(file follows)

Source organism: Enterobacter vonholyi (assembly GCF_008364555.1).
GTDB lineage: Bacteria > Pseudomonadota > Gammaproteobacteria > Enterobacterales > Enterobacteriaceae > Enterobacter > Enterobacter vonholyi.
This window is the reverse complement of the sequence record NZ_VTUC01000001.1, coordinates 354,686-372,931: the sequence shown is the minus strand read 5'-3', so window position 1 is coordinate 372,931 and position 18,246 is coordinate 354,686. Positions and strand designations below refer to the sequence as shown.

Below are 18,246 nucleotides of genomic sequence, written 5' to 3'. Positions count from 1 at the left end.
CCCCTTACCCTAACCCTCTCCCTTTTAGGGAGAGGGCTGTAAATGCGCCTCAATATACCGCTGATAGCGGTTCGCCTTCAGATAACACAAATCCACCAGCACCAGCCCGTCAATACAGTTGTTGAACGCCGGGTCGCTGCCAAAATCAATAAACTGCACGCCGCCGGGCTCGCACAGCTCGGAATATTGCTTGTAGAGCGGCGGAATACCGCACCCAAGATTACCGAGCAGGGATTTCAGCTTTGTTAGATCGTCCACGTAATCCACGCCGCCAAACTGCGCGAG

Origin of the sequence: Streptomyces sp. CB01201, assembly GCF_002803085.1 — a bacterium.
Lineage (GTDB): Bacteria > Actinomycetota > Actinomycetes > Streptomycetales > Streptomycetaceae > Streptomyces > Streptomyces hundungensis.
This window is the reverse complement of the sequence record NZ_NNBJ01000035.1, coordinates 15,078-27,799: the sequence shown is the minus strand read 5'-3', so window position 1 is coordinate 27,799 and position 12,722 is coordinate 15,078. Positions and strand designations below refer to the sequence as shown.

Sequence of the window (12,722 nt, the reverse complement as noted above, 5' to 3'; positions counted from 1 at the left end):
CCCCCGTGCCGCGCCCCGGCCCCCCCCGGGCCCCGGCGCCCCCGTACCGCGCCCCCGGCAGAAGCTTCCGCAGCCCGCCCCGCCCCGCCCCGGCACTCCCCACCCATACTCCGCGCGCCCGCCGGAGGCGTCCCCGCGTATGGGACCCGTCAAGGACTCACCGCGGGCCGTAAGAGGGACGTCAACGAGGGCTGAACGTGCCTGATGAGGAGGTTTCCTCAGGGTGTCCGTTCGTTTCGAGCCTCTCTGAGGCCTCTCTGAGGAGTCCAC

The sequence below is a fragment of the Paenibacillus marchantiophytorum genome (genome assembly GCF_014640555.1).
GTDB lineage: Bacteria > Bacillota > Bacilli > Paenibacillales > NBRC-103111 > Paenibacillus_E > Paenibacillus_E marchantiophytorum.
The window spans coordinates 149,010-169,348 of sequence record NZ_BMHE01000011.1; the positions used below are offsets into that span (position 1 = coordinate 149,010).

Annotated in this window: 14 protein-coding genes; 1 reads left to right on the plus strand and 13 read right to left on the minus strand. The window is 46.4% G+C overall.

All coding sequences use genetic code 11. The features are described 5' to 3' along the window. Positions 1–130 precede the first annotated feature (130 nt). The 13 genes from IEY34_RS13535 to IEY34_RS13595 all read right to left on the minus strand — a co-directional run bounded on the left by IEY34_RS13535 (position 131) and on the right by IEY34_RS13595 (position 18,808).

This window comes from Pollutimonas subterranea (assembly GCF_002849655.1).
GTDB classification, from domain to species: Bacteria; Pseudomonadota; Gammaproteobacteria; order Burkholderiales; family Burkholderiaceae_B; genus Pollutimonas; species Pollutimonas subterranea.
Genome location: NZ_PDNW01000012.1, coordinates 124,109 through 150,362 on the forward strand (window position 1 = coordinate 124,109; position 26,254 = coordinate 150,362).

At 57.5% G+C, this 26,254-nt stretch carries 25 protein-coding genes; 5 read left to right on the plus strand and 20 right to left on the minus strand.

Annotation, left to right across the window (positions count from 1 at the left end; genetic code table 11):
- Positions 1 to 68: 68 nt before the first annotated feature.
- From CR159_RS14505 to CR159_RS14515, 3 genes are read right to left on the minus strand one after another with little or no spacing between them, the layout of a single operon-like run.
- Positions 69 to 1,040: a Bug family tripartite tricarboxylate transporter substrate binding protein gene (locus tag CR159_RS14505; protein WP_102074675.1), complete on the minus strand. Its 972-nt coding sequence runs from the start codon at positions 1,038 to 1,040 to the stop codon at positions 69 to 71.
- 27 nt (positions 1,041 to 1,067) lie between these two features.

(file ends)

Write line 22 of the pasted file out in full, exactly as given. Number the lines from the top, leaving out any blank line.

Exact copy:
- From CR159_RS14505 to CR159_RS14515, 3 genes are read right to left on the minus strand one after another with little or no spacing between them, the layout of a single operon-like run.